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My partner and I have 3 children in Oz who are now citizens.  We have decided that it is time for us to make the move!  What would be the best visa for us, as two young 67 year olds I think we would pass as aged parents!!

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That will somewhat depend on what your longer term aims are. I recommend that you have an exploratory chat with a registered migration agent to look at options. @Alan Collett is very experienced in this area. 


____________________________________________________________________

Paul Hand

Registered Migration Agent, MARN 1801974

SunCoast Migration Ltd

All comments are general in nature and do not constitute legal or migration advice. Comments may not be applicable or appropriate to your specific situation. Any comments relate to legislation and policy at date of post. 

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5 hours ago, Fireball said:

My partner and I have 3 children in Oz who are now citizens.  We have decided that it is time for us to make the move!  What would be the best visa for us, as two young 67 year olds I think we would pass as aged parents!!

The bad news is that it's very, very difficult. 

Only a small quota (currently 6,000) of permanent parent visas is granted every year.  Australia is still accepting applications, but you just go in a queue, where applicants are processed in strict date order.  There are tens of thousands of applications already in the queue.  If you apply today, even for the most expensive visa, you will be waiting at least 18 years for a grant. This post explains it well:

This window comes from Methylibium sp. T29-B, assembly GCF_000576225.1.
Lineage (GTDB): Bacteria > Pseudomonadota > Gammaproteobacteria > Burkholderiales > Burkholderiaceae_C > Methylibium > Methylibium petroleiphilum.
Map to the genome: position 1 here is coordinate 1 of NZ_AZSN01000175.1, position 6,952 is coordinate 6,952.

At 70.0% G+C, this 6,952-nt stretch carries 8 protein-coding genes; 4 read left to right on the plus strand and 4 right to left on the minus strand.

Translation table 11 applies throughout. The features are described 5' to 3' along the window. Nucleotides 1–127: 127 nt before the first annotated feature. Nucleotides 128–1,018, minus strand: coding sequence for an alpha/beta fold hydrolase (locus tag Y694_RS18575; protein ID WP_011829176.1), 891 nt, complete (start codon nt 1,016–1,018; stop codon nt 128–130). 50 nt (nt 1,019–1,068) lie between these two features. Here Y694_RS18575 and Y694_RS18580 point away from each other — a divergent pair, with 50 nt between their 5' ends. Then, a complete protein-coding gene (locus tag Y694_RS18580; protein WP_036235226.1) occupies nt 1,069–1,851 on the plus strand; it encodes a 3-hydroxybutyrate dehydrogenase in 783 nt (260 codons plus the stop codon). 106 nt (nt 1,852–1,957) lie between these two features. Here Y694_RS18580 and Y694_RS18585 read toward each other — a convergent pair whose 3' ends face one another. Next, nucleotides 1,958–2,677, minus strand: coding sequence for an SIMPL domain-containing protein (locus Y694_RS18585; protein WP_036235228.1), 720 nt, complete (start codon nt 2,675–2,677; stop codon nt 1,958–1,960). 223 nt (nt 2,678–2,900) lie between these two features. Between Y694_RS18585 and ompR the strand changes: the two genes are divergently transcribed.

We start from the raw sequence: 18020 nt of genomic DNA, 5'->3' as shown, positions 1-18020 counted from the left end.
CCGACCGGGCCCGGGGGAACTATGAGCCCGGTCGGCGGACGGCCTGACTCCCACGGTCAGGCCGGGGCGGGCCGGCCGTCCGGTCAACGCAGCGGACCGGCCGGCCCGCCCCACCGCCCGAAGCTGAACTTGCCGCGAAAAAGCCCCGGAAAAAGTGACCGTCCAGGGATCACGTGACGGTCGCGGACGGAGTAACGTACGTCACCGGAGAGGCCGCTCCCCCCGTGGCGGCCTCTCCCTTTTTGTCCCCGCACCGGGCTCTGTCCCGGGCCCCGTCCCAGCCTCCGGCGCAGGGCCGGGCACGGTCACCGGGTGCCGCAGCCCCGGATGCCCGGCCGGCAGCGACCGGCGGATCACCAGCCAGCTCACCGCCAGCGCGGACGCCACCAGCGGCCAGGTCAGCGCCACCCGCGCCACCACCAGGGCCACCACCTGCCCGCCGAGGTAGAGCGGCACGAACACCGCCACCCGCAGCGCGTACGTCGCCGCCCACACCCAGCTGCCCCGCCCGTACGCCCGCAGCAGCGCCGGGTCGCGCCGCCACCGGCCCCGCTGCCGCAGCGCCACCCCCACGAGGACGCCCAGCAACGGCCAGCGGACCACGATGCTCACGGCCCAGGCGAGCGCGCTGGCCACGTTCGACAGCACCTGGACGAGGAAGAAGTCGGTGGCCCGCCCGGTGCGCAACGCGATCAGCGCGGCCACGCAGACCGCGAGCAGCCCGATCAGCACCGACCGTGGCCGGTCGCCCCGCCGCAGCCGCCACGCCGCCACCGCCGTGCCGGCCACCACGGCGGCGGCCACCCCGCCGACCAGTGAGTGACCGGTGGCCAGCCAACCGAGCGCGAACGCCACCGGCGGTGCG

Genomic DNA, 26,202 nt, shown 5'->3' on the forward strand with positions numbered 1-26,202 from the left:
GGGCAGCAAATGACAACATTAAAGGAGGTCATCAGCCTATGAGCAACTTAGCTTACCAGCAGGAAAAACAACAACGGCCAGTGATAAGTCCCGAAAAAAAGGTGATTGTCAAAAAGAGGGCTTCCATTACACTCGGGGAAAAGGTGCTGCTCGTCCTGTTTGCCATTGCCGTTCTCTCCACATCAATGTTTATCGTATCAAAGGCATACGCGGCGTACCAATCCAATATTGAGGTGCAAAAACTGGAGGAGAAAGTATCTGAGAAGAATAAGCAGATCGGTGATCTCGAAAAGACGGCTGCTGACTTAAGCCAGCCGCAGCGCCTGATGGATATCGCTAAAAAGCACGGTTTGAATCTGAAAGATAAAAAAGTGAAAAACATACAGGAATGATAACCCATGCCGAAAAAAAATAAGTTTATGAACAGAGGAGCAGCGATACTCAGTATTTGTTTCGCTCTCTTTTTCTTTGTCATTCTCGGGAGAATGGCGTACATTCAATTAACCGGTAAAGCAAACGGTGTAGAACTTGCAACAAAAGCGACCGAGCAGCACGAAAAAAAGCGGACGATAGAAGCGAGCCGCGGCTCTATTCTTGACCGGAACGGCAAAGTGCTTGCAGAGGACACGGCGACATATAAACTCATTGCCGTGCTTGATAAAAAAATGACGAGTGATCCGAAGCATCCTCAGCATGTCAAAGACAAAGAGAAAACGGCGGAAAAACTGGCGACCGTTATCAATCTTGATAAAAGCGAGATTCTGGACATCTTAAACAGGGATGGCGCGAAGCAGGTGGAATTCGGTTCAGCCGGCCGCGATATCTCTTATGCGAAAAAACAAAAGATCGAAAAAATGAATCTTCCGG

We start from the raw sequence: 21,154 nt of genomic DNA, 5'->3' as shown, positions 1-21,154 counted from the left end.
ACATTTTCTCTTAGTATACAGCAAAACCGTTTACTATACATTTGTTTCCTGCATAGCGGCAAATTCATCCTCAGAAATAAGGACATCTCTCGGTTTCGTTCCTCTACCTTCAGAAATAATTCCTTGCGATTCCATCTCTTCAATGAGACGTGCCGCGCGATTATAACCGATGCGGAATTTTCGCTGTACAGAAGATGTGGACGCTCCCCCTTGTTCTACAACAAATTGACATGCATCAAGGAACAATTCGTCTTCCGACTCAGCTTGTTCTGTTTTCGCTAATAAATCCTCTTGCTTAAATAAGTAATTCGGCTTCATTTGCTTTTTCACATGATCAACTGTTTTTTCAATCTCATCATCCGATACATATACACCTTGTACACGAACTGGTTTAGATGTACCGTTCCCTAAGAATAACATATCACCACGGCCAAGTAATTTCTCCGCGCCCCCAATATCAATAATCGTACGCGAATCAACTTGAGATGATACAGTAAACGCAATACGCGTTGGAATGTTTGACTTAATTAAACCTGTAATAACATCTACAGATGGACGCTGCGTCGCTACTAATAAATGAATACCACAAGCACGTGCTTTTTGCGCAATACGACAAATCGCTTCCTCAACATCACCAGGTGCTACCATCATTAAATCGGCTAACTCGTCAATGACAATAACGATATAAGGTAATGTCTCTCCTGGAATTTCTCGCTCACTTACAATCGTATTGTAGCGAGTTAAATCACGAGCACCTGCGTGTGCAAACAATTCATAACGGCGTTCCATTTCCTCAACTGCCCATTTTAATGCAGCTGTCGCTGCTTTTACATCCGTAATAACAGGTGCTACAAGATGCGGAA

https://www.gm-parent-visas.com/visa-processing-time-calculator/

 

If that comes as a shock, consider that if an Australian wants to bring a parent to the UK, it's virtually impossible. Perhaps people who would like a change should apply to Liz Truss to see if she can 'do a Boris' and get some kind of special deal done.


Scot by birth, emigrated 1985 | Aussie husband granted UK spouse visa March 2015, moved to UK May 2015 | Returned to Oz June 2016

My new novel, A Dance With Danger, is due out August 2022

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Because most parents aren't willing to wait 18 years for their visa, many agents are advising their clients to exploit a (perfectly legal) loophole:  it's possible to come to Australia on an ordinary tourist visa, then "decide" to stay and apply for the 'onshore' version of the parent visa while you're here.  The Immigration department will automatically grant you a Bridging Visa while they consider your application.  The fact that it'll take them 18 to 30 years to consider the application makes no difference, the Bridging Visa just keeps going till it's decided!

It sounds like a great solution -- you get to stay in Australia, probably for the rest of your life, without having to jump through any of the usual visa scrutiny or high fees.  However there are downsides to living on a bridging visa and you need to consider those carefully.  I've listed them in the post below.  Note that it's a migration agent's job to find solutions which will get you to Australia: it's not their job to warn you about how difficult/expensive it will be to live in Australia once you get here, or even whether it's a wise decision or not. 

 


Scot by birth, emigrated 1985 | Aussie husband granted UK spouse visa March 2015, moved to UK May 2015 | Returned to Oz June 2016

My new novel, A Dance With Danger, is due out August 2022

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